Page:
The Sound and the Fury by William Faulkner, Norton 1994 (1929), 442pp (but half are commentary in this edition)
Reeling from the over-promoted and negligible Kite Runner, our book group decided to retreat to a classic work. Our two Americans discovered that none of the Englishmen had read any Faulkner, so we picked this book. I had read and enjoyed both Light in August and As I Lay Dying while in high school.
Well, we had a high failure-to-read rate, even though the book is short. I have to admit that after a few pages of the stream-of-consciousness chapter by Benjy, when Quentin appeared to have two sexes, I googled the character names and found some cheat sites (including Oprah's). It must be amazing to be a student these days, with these kinds of resources available. However, I think part of the reason that Light in August was memorable to me was that I spent so much time on my own puzzling out that "memory believes before knowing remembers" chapter. And then, later on in TSATF, I could not decide if the incest was real, so I googled that, too. Oh, how low I have fallen. But I still dare to say that I liked the book, and the memory of Caddy (in her muddy clothes) and Jason (arguing with his father..."you cannot bear to think that someday it will no longer hurt") will stick with me. Faulkner's South is sure a curious place -- I wonder how he knew what a negro church service was like. I suppose I could google to find that out, too.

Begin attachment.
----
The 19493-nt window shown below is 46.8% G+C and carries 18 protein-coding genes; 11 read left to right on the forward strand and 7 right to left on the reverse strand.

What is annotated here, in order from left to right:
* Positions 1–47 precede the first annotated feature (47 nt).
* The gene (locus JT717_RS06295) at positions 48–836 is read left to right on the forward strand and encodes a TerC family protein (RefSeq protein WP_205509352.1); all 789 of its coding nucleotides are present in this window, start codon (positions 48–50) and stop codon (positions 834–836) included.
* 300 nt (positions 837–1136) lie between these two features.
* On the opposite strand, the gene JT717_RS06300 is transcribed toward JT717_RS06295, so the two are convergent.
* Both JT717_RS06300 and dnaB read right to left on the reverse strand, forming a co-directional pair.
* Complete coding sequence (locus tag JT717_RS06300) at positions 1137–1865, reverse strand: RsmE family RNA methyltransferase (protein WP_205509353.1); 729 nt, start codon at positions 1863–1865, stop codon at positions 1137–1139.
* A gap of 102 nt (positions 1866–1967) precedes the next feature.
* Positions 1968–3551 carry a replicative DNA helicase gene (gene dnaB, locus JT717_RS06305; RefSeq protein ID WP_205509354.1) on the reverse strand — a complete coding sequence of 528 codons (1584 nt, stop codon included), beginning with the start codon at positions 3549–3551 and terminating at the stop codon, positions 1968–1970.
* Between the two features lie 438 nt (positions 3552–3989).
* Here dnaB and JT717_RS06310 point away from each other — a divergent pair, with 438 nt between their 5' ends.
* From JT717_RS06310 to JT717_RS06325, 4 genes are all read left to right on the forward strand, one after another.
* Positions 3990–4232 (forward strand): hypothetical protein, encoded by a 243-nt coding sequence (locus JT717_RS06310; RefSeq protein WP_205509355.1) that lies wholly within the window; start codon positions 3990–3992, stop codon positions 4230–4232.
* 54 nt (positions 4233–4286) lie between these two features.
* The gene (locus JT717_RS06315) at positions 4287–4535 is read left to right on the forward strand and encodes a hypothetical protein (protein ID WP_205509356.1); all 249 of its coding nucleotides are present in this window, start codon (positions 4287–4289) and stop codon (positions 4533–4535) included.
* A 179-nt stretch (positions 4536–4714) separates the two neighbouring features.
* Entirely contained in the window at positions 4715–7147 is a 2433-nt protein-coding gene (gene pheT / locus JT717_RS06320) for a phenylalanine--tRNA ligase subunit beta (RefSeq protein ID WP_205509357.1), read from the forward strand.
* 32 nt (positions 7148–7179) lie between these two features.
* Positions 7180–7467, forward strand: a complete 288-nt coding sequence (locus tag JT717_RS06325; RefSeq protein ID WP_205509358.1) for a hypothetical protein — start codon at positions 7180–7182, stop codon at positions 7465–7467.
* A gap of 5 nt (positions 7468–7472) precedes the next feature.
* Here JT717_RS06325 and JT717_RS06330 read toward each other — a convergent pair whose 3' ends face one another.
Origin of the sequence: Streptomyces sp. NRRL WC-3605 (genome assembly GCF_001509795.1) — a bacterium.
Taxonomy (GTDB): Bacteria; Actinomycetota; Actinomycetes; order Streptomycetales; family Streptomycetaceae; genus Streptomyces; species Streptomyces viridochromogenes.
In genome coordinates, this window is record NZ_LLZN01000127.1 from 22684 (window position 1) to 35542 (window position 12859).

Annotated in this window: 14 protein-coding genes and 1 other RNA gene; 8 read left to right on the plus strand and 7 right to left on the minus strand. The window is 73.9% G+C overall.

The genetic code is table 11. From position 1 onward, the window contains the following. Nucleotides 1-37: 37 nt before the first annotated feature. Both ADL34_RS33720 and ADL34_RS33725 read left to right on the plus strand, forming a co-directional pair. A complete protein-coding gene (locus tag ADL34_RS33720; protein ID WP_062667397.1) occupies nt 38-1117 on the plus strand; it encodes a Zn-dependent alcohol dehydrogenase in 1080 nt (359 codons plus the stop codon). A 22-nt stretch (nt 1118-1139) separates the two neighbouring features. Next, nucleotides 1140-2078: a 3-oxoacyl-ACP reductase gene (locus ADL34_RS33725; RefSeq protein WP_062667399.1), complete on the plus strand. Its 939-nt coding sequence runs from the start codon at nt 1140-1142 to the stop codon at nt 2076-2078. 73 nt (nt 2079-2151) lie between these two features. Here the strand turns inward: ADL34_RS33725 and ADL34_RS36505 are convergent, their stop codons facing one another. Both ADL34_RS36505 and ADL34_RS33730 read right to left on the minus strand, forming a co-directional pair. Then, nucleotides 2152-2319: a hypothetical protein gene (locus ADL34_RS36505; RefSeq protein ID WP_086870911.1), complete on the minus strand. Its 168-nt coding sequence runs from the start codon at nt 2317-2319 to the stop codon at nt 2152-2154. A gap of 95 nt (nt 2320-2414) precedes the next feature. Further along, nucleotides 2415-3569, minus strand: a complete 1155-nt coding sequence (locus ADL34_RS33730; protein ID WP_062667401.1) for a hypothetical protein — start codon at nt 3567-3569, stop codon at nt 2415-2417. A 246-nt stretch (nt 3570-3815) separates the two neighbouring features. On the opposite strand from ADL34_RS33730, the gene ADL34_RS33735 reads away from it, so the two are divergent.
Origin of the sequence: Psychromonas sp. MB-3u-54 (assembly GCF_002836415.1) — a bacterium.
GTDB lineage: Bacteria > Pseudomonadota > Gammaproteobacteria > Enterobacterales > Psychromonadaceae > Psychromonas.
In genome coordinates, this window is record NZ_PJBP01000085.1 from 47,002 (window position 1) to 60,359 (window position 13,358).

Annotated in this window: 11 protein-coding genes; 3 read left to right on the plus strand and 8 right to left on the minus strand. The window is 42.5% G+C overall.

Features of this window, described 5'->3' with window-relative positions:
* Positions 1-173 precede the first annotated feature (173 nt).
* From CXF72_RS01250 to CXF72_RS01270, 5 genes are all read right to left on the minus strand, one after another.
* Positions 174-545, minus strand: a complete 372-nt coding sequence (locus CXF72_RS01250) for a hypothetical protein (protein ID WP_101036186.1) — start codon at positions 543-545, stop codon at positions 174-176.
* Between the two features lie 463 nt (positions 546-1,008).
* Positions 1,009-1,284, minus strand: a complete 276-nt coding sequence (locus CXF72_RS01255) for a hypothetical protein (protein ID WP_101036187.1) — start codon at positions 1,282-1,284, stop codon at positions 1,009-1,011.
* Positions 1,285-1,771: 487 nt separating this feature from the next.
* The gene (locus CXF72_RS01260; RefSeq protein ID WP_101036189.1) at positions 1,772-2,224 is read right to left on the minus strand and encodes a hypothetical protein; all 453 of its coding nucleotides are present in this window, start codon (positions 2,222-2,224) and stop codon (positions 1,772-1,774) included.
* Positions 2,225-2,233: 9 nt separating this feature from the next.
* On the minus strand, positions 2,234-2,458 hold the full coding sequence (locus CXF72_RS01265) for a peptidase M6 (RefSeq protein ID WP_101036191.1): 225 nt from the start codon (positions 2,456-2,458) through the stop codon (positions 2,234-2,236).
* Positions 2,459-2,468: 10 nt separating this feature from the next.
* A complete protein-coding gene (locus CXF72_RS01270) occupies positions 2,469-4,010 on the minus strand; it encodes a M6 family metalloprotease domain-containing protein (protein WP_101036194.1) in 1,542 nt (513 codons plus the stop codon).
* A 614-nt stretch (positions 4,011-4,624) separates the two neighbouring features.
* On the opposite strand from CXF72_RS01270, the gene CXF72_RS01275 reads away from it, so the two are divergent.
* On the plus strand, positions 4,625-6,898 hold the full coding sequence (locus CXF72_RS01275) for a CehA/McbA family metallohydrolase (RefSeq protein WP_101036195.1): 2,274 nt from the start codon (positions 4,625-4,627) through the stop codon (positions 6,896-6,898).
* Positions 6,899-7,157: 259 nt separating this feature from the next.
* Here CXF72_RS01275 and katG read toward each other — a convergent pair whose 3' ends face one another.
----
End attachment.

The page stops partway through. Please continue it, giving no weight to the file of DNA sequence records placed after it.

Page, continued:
Steven wrote: This comment interested me ' I wonder how he knew what a negro church service was like.suppose I could google to find that out, too. ', in our postmodern world where everyone's experiences are unique and 'right for them' can you really google an experience. I suppose people's experiences are valid, but only from a voyeuristic point of view but have no value for personal growth. The comment also sparked a childhood memory, of my father recounting a service he went to whilst on business in the US; Martin Luther King's church, and seeing his wife and all his old buddies and the welcome he received, it rather blew him away.
I replied: Well, what I really meant was, did he attend a black church service or what? I would think that being a slumming white guy in an all-black church might not be a comfortable experience. But my brief experience with actually having servants (during a week in Nepal) made me realise how intimate that relationship is (or a slave relationship must have been): they see your every move, and you see theirs. Not something I enjoyed.